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European Union

ECB survey predicts subdued inflation, rebounding eurozone growth for 2014

A quarterly survey of economic analysts compiled by the European Central Bank (ECB) foresees inflation in the eurozone staying below optimum. This, however, should not restrain a rebound in growth, the experts say.

According to professional economic forecasters, inflation in the 18-nation eurozone would remain below the desired target of 2 percent within the next three years, the European Central Bank (ECB) said Thursday.

In its regular quarterly survey of forecasting insitutions, the ECB found that prices were presumed to go up by 1.1 percent in 2014, picking up by a stronger 1.4 percent and 1.7 percent in the two years ahead. The 53 insitutions from across the eurozone polled by the ECB said the subdued outlook on inflation was the result of surprises in recent economic data.

“Respondents cited lower commodity prices, the appreciation of the euro, as well as weakness in the economic situation and labor markets as factors behind their revisions,” the ECB survey noted.

In its previous SPF survey released in November, forecasters predicted a rate of inflation of 1.5 percent for this year and 1.6 percent for 2015. Yet, all estimates are below the ECB's desired inflation target of 2 percent - a rate which it considers as price stability.

Deflation worms its way into Greece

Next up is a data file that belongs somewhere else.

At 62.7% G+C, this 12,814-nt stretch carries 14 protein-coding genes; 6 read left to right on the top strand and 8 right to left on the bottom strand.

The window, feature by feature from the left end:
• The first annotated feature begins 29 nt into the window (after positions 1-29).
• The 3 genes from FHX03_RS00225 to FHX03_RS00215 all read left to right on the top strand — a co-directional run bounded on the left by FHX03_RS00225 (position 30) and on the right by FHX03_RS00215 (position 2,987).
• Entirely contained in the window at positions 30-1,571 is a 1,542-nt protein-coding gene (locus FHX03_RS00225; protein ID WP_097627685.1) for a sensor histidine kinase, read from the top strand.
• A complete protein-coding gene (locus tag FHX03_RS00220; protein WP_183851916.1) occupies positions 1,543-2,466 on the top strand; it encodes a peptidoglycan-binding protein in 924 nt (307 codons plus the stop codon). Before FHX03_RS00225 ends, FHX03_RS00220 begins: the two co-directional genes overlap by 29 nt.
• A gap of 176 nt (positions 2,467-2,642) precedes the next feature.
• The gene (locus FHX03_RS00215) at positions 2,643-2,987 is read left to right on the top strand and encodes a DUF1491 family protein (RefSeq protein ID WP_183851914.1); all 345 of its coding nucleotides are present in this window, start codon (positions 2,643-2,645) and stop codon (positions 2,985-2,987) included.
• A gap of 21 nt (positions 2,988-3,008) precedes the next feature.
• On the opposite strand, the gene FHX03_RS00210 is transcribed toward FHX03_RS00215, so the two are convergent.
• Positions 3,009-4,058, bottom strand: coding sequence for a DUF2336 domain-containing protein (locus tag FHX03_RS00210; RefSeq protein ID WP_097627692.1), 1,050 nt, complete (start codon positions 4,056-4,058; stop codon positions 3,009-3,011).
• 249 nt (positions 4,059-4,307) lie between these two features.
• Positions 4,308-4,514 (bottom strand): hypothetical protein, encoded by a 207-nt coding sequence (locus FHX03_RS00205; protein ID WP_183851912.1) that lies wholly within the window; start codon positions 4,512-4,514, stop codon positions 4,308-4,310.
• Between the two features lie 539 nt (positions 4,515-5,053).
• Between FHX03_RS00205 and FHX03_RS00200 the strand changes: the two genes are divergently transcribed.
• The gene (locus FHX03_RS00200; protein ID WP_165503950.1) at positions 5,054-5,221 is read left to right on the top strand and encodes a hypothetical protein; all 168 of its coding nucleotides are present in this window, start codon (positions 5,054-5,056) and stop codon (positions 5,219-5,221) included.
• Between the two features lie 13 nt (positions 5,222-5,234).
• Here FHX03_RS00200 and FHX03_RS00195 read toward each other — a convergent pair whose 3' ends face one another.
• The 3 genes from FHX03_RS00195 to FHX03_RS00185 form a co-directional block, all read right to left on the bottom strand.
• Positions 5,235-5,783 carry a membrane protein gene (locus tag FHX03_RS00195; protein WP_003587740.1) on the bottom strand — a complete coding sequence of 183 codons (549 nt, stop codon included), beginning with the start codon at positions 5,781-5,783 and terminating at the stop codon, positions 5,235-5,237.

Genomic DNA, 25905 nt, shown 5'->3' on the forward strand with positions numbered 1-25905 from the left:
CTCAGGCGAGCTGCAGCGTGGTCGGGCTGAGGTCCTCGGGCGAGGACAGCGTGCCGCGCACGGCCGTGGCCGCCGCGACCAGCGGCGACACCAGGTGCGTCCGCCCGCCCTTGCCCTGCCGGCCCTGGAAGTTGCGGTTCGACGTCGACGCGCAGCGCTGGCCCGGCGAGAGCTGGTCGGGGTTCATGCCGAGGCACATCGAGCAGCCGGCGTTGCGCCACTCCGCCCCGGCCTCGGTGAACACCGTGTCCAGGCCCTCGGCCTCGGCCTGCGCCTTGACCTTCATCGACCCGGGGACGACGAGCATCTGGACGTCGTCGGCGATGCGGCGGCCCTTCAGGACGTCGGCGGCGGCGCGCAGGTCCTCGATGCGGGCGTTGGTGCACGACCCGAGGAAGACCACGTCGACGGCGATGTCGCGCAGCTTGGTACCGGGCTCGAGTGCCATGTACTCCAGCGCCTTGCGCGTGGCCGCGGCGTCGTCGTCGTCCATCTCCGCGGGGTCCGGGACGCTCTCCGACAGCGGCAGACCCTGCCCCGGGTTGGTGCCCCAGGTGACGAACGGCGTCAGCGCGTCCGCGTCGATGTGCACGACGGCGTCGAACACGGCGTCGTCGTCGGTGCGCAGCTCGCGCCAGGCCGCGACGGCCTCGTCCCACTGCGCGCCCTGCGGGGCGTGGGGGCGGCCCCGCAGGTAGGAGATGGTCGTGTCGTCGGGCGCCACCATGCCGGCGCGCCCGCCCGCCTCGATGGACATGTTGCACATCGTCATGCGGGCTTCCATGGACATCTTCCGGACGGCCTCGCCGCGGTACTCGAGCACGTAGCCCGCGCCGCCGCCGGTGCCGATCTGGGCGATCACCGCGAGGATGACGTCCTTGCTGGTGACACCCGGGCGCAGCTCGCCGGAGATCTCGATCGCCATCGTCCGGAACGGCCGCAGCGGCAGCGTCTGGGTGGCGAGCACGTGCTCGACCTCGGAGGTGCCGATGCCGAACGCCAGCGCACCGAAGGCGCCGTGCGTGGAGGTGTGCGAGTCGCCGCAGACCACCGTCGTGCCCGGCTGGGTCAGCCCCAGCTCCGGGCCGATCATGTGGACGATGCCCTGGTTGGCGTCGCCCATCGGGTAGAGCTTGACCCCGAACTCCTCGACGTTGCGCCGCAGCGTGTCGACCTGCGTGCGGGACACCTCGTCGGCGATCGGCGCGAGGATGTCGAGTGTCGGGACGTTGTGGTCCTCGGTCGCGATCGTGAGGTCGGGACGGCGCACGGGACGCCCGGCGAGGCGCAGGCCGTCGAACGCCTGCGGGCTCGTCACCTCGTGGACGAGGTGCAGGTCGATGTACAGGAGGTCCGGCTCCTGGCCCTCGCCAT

The lower-than-predicted inflation would, however, not affect an anticipated rebound in eurozone gross domestic product (GDP), the survey concluded. The experts forecast a return to growth of 1 percent this year and 1.5 percent next year, after shrinking eurozone output in 2013, it added.

That confirmed previous forecasts and implied an expectation of a continuous but gradual strengthening in economic activity over the years ahead, the ECB commented.

Falling prices and weak growth are key worries for the European Central Bank. Therefore, the ECB cut its main interest rate to a historic low of 0.25 percent as eurozone inflation in November dropped below 1 percent. Falling prices, also known as deflation, could set off a downward spiral of lower consumer spending, less investment, fewer jobs and slumping growth.

At a meeting last week, ECB President Mario Draghi insisted, however, that there was no threat of deflation in the single currency area.

uhe/ipj (AFP, dpa)

DW.DE

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